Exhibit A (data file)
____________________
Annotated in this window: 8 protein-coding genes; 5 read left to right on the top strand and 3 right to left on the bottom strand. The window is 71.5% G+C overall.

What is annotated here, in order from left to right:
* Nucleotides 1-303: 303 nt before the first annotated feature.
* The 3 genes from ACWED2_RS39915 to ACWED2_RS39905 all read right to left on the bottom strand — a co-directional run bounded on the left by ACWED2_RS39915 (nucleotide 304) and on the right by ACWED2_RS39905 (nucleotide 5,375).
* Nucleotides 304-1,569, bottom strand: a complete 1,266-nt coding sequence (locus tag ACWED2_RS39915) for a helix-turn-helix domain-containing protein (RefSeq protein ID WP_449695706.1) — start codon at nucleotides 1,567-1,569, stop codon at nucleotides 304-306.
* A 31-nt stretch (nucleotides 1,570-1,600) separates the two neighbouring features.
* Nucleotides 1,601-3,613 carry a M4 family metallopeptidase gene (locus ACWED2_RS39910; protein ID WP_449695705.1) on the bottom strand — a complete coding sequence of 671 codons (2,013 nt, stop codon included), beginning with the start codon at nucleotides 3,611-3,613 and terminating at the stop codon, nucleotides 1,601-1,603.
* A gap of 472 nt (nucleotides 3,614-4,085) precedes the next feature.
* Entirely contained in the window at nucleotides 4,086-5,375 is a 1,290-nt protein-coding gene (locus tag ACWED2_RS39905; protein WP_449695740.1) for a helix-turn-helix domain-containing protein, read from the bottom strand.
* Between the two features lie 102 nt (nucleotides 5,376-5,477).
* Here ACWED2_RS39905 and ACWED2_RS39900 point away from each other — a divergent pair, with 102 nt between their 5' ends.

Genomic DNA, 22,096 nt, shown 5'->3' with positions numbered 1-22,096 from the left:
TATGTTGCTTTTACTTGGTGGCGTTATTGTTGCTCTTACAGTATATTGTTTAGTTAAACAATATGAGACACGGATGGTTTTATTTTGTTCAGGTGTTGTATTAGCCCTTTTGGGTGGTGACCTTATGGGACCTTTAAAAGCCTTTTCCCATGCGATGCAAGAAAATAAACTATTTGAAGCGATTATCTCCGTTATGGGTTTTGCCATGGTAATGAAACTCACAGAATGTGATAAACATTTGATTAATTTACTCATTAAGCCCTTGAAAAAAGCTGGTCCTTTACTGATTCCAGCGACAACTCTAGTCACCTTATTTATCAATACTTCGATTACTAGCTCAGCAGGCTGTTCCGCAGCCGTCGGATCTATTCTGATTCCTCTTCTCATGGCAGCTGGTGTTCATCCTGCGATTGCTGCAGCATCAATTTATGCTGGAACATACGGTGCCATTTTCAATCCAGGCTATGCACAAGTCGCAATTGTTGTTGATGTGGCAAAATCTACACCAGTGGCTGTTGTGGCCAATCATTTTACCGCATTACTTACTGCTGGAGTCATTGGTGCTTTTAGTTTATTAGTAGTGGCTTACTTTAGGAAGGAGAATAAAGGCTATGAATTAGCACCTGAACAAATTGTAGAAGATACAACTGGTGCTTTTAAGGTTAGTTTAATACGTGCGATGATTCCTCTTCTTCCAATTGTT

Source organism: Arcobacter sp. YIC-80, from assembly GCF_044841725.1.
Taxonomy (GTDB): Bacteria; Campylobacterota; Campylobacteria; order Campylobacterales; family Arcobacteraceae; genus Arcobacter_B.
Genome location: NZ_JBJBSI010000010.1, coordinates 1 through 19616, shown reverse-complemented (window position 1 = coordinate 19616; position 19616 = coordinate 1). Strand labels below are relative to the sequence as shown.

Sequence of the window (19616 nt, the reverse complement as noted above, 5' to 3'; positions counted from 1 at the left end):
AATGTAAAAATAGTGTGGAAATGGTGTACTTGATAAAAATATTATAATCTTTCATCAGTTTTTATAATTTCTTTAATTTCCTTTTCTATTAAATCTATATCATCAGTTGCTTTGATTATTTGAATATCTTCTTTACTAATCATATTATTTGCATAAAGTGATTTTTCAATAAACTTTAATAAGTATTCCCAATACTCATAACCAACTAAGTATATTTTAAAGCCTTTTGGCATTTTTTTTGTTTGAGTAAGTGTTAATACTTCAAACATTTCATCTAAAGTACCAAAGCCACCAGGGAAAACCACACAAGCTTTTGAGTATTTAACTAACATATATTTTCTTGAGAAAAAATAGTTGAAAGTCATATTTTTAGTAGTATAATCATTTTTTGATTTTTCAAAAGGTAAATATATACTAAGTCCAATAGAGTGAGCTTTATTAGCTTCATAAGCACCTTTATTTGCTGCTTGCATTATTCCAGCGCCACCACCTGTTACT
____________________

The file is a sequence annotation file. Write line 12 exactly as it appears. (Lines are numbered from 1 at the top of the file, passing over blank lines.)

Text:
Genomic DNA, 22,096 nt, shown 5'->3' with positions numbered 1-22,096 from the left: